There is no one-size-fits-all solution to addressing gender diversity and workforce equality in Asia. While the region shares an upward economic trajectory, the pace of development varies significantly between countries. And so, too, does the advancement of women’s participation in the workforce. In developing countries, most of the workforce remains heavily dependent on agriculture. In South Asia, 35 per cent of the agricultural workforce is female. This rises to almost 50 per cent in East and Southeast Asia; where their labour burden exceeds that of men and includes a high proportion of unpaid activities.
MGI’s Gender Parity Score (GPS) reveals gender inequality is high overall in Asia, with significant variations among countries. For gender equality in work, the score considers key indicators such as labour-force participation; professional and technical jobs; perceived wage gap; leadership positions; and unpaid work, to measure the distance each country has travelled towards parity, which is set at 1.00. Overall, Asia Pacific has a GPS of 0.51. At the lower end, India and China scored 0.3 and 0.51 respectively; while Singapore and the Philippines scored 0.68 and 0.73.
It is hard to overstate the dramatic change in developments over the last few decades. McKinsey and Company predict that Asia will top 50 per cent of global GDP by 2040. Asia will drive 40 per cent of the world’s consumption. Women are key to driving economic growth and development. Globally, countries lose $160 trillion in wealth because of differences in lifetime earnings between women and men. Gender equality in the workforce benefits all by increasing economic diversification and boosting productivity.
While the rest of the world waits to see how Asia will lead, its emerging markets have the opportunity to bring women in as equal partners from the offset. As we have seen in more developed countries, despite social advances in gender equality, the workplace remains entrenched with a mainly male workforce at the top of all sectors. It takes decades to change leadership orientations and cultural behaviours. Women remain heavily underrepresented in leadership positions—this is not a situation unique to the Asia Pacific. Worldwide, slightly less than four women hold leaderships for every ten men in business and politics. In the Asia Pacific, this is one in four. In parts of East Asia, there are only 12 to 20 for every 100 men.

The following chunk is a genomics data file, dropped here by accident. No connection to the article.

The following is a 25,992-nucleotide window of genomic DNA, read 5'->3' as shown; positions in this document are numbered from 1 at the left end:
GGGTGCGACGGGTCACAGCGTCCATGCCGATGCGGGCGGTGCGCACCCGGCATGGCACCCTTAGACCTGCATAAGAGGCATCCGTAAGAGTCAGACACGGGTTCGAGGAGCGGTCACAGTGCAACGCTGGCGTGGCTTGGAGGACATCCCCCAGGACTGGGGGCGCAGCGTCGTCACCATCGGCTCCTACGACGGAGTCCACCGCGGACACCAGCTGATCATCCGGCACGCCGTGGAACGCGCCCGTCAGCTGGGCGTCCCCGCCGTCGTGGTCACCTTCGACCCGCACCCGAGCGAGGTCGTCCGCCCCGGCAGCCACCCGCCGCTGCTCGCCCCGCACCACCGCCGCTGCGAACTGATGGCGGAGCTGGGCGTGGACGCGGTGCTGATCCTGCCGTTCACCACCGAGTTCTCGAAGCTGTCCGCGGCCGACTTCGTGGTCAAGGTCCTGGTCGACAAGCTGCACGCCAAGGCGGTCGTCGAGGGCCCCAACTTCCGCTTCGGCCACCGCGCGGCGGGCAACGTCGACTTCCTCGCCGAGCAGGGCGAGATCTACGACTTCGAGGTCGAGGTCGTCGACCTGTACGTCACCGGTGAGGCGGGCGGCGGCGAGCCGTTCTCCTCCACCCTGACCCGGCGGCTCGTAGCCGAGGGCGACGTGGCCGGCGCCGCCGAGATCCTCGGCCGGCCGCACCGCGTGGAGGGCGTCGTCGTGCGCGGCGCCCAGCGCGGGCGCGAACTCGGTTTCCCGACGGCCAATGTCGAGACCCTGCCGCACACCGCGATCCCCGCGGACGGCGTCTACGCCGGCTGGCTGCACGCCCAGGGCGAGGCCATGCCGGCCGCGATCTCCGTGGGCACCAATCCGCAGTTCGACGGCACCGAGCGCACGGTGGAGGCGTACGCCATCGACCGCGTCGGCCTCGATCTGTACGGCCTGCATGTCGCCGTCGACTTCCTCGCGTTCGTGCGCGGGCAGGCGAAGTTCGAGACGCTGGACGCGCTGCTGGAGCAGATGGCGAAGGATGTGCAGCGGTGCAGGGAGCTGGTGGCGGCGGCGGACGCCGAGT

Advancing women’s participation in global supply chains
Asia has become the world’s manufacturing hub thanks to relaxed regulations, a competitive business environment, and cheap labour. The region plays a significant role in the world’s production and employment through global supply chains. While women have a significant share of the labour force, their participation largely remains as production workers, rather than in engineering positions or executive roles.
In South Asia, particularly in Bangladesh, India and Nepal, forced labour remains prevalent; with many women and girls still being trafficked into the garment sector. Meanwhile, China’s increasingly central role in the global supply chain cannot keep up with labour supply. It is leading to excessive overtime and the use of underpaid, non-standard forms of employment contracts. In contrast, more developed economies like Singapore have transitioned to research and development. They have also transitioned to high-tech production activities in the electronics industry. This has promoted wage growth and better working conditions. All this is to say that there can be no one set approach to improving gender diversity throughout the supply chain when considering hiring strategies in Asia.